so even though the research and the political climate has pushed to get technology in schools, who is getting the technology and the type of technology they are getting, the way in which the technology is being put to use is all part of the literacy as white property; who gets to be a consumer, who gets to be a producer; what type of consumer one becomes, etc.

one is more empowered and can ultimately take control and the other is always at a disadvantage

WHAT DOES THIS MEAN IN THE LONG RUN?

this can affect policy decisions

this can affect pedagogical decisions

this can affect funding decisions

this can affect research agendas

WHAT CAN I LOOK AT FOR MY STUDY?

studies and their designs

studies and their findings

policy decisions

how technology is implemented in schools

discourse of distance education

WE MUST GO BEYOND THE ISSUE OF ACCESS to what our concern for access tells us; and what that focus may be blinding us to

March 9 Beyond Anonymity

By js, 9 March, 2008, No Comment

The parallels between the problem with identity, which has
been identified in cultural studies, and the problem with anonymity, which
has been identified here – that both are too fixed to recognize the
fragmentation, temporality and contingency of the experiencing subject – suggest that, like cultural studies, internet identity research could benefit
from considering whether there are other conceptual tools which could be
effectively mobilized more, which acknowledge, for example, the distinction
between being and feeling in internet identities, concepts like identification,
affect, ‘as-if ’ and becoming.

While some academics have identified that terms such as ‘anonymity’ are
too simplistic for understanding internet identities (for example, Åkesson,
2001; Baym, 1998) and others have stressed the importance of looking at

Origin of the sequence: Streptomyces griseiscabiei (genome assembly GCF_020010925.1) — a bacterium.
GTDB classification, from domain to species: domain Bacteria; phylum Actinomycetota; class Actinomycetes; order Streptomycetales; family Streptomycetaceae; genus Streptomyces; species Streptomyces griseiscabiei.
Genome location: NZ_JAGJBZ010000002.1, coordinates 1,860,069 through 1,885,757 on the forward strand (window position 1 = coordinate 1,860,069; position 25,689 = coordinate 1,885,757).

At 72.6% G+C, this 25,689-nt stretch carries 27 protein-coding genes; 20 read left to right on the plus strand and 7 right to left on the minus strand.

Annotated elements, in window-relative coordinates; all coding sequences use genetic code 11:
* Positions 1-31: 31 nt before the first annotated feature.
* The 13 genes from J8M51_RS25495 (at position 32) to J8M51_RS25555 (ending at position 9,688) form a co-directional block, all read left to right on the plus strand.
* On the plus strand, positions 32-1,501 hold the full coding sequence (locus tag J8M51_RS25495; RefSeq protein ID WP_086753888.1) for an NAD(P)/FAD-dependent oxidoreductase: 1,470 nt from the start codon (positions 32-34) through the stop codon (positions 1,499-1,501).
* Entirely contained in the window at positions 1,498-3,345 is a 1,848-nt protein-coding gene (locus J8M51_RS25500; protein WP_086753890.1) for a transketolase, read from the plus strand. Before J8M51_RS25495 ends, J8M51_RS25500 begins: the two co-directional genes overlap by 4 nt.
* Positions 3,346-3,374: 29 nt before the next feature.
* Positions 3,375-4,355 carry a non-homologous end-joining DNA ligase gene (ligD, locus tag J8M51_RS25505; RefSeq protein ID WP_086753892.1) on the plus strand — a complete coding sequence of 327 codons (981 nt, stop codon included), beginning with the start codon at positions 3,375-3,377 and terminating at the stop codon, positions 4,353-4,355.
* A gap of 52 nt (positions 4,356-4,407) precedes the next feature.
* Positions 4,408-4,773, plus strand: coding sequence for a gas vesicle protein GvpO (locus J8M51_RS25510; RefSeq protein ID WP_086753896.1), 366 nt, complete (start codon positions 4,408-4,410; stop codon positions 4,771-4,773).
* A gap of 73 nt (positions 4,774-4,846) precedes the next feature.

contexts (for example, Hine, 2001; Kendall, 1999), very few internet
identity researchers have engaged with contemporary cultural studies debates
about identity. Even fewer have brought all three together, and I propose
that this is what is needed now – for future research to move beyond
anonymity, look at contexts and engage with and learn from the theoretical work that is taking place within cultural studies.

such as affect, identification, nomadic practice,
‘as-if ’ and becoming, might open up new insights and allow for new
conceptual developments within internet identity research in particular, and
new media research in general.

The first is to reflect on how research is conceived and whether
identity remains a useful and illuminating starting point for new media
research. The second is to reflect on the way that empirical material is
analysed and consider whether the alternative notions identified here
provide new methodological and analytical tools, as well as conceptual ones.

March 9 Migrant Digital Stories

By js, 9 March, 2008, No Comment

Migrant students can use media
–to empower themselves
–to demonstrate how their new identities are a hybrid of old and new
–reflect their cultural (new and old culture) gender norms